Trust Fund Requirements
As of November, 2012
Here is a paragraph taken from a reliable source regarding the status of the new legislation that increases the bond limit to $75K from $10K.
"Even though Congress set a date of 2013 for the new regulation, we probably won't see it until sometime in 2014 of even 2015. It first has to be written, then announced for public comment, then provide a 90 to 180 day comment period then reevaluated and possible rewritten based on this. With a possible second comment period, not to mention the multitude of legal and court challenges it's sure to face we have a couple of years before it is an enforceable regulation" - Timothy Brady: Business Editor at American Trucker Magazine
As of July, 2012
The new highway bill, recently signed into law, has increased the freight broker bond requirement from $10,000 to $75,000. This increase will not take effect until July, 2013. How will this affect freight brokers?
There is still a lot of uncertainty as to exactly how this increase will "unfold". This is because, in part, it will take some time before bond providers understand how their guidelines or requirements will unfold for them.
This new legislation known as the Highway Bill, or MAP 21, is approximately 600 pages long and deals with far more than just the bond increase. In fact, the bond increase proposal was "obscurely tucked" inside this bill because it had been rejected in 2010. Proponents of the bill were three "big company" entities, namely the Transportation Intermediaries Assoc (TIA), the American Trucking Association (ATA) and the Owner Operators Independent Drivers Association (OOIDA).
Ironically, the TIA is a professional association for freight brokers but many feel that TIA is really trying to push the small, "mom and pop" brokers out of business in favor of the "mega-giant" brokerages. Some say that this bond increase will end up with the brokerage industry composed of nothing but these mega-giant brokerages. This is a possibility but I don't see this happening for several reasons. Number One, the trucking, freight, logistics, supply chain and freight broker industries are a GIGANTIC amalgam, involving billions and billions of dollars and tens of thousands if not hundreds of thousands of workers.
If the smaller broker loses some viability and clout for now, they will eventually come roaring back. Small business is the backbone of free markets and the American economy.
There is no such thing as a purely "free" market but the dynamics and forces that shape these industries will pose constraints on each participant, large and small. I'm no economic expert but believe me, volumes of books have been written regarding "free markets in a democratic society". Google it, if you like, and you may find good, historic evidence of the power of small business.
This bond increase was promoted as the solution to lessen the fraud that exists when brokers don't pay truckers. Fraud has occurred, does occur, and always will occur but legislation with higher bond rates aimed at reducing or eliminating fraud is as feeble as it is fallacious.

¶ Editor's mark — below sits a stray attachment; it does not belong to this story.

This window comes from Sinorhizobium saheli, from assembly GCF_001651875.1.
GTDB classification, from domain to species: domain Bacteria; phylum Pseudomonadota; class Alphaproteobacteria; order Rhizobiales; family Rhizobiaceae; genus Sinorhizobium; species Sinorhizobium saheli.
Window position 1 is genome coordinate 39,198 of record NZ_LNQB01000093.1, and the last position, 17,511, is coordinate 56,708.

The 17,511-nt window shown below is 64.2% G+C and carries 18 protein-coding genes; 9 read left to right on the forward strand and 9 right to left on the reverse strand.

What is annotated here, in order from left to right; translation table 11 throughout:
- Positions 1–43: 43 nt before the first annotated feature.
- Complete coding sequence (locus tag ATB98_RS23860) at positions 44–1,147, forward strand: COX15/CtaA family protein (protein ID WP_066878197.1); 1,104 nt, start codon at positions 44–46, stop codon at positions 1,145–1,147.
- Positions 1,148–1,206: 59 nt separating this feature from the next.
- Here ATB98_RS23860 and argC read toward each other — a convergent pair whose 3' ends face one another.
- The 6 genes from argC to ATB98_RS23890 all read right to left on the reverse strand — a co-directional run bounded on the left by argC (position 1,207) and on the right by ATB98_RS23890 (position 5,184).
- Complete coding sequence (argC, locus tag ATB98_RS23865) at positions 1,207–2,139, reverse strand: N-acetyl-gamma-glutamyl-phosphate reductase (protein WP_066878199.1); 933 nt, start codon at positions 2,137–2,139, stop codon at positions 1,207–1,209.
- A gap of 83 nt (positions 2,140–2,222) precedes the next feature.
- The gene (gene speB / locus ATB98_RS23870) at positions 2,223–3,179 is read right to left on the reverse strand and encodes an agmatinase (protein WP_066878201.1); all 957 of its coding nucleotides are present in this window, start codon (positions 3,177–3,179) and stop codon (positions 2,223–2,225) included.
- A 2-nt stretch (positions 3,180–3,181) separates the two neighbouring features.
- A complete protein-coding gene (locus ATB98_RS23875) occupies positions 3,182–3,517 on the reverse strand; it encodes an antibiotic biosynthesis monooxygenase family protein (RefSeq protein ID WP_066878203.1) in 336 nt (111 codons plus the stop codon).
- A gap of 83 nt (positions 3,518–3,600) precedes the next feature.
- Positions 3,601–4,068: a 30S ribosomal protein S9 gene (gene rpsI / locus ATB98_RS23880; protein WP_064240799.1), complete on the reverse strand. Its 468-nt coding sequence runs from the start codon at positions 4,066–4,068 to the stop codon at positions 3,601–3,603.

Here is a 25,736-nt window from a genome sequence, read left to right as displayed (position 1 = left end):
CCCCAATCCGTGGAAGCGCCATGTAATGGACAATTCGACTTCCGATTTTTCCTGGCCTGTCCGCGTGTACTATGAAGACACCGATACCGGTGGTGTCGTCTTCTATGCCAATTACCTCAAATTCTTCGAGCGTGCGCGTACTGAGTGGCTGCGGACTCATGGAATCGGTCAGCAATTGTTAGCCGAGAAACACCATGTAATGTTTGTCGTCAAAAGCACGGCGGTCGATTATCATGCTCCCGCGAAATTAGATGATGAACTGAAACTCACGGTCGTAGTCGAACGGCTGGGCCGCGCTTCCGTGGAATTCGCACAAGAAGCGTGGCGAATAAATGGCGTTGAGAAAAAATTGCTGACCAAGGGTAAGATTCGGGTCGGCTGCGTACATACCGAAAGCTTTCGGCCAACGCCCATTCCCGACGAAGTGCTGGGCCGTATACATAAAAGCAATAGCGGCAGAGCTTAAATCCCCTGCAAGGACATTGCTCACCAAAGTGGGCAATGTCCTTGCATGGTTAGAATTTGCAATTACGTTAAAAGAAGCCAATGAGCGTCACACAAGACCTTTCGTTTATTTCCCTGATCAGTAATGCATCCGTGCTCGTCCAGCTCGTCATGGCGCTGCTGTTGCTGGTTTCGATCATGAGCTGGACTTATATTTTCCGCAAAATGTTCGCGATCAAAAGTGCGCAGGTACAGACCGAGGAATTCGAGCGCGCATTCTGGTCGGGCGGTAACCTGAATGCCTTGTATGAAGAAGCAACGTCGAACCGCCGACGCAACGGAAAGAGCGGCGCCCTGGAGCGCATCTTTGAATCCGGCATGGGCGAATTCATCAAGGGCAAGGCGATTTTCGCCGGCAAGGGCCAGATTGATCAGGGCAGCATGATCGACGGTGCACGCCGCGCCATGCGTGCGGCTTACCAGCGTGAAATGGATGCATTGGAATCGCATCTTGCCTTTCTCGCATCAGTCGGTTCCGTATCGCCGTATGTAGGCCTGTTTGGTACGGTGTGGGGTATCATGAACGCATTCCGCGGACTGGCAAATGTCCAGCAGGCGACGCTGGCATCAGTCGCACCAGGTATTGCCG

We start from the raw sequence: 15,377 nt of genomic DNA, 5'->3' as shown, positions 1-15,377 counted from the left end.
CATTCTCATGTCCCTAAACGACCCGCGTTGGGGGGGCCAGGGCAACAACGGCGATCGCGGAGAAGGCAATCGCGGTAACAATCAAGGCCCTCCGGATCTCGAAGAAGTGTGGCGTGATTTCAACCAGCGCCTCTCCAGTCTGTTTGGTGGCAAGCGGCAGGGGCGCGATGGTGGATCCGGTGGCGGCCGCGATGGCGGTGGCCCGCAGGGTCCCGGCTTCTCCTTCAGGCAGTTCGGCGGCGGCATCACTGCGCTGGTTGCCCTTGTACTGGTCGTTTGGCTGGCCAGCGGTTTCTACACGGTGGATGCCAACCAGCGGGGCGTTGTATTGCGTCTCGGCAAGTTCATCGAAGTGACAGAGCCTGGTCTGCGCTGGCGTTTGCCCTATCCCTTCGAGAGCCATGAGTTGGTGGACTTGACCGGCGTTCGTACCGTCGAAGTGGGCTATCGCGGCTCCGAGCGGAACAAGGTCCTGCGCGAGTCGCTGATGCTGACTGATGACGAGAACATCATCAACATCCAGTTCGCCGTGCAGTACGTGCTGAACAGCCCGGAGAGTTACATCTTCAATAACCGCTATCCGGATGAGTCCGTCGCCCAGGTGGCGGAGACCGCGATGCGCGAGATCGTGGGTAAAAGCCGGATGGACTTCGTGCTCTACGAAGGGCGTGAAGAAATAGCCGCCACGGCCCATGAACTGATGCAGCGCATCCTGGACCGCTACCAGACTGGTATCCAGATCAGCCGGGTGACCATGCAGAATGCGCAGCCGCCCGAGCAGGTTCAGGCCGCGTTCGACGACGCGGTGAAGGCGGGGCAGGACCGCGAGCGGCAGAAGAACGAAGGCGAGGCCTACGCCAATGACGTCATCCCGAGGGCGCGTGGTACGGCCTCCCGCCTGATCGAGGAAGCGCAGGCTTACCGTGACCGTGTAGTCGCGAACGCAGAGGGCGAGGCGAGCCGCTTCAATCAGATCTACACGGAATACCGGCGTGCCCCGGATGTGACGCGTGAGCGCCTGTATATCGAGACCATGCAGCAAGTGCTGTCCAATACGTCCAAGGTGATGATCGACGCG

This increase WILL prevent some from entering the freight brokerage industry. Some of those who are "eliminated" will be honest, hard-working indivuals. And some will be those who have a "well let's give it a try" mentality. The second type should not be entering this business in the first place.
Remember this, no matter WHAT the cost is to enter this industry (or any business) there will be always be those who cannot afford to get into the "game". Right now at the current $10K level, there are many who cannot enter into this business because of the cost.
But, without a doubt, those who ARE able to enter are those who always seem to find a way when confronted with obstacles. Many new, smaller brokers will continue to enter this industry regardless of the obstacles. And, not all of the participants will end up being the mega-giant types.
Look at the current trucking situation with higher fuel prices. The higher prices sent many truckers packing. This has created low capacity and simply means that there are more loads than trucks to move the loads.
Will there be a shortage of freight brokers? Will this drive shipping rates even higher? How will all this affect profit margins for shippers, truckers and brokers? How will this affect the consumer? Higher commodity prices? I wish I were smart enough to dissect all this but there are some facts that are true.
There are many, many smaller trucking firms that are thriving. How do I know this? I speak to a number of them all the time. They know how to overcome obstacles. It will be the same for smaller freight brokers. For the smaller freight broker, they don't need 50 or 100 customers. They need 5 to 10 good-paying shippers who pay their bills on time. It's that simple. This does NOT mean that I support such an increase in the bond limit. I think it's absurd.
I have been opposed to such a large increase and, evidently, it's too complicated to regulate different levels of bond requirements, one level for large companies, one for smaller ones, e.g.
There is a lot of rule-making that needs to be completed before sufficient clarification is evident. Here is what you might want to consider for now:
Don't make any snap decisions until you know what the entire story is even though that won't be next week, or next month or even longer. If a more costly scenario is in the horizon and you can deal with it, NOW is the time to become a freight broker.
Many business owners work, and succeed, with far more uncertainty in other obstacles than what the bond increase presents.
If it were me, I'd be more concerned about the low truck capacity. Then I would create strategies to overcome this obstacle.
Stay tuned for more updates. However, I won't be able to answer individual emails or discuss this in more detail until more information is revealed to me.
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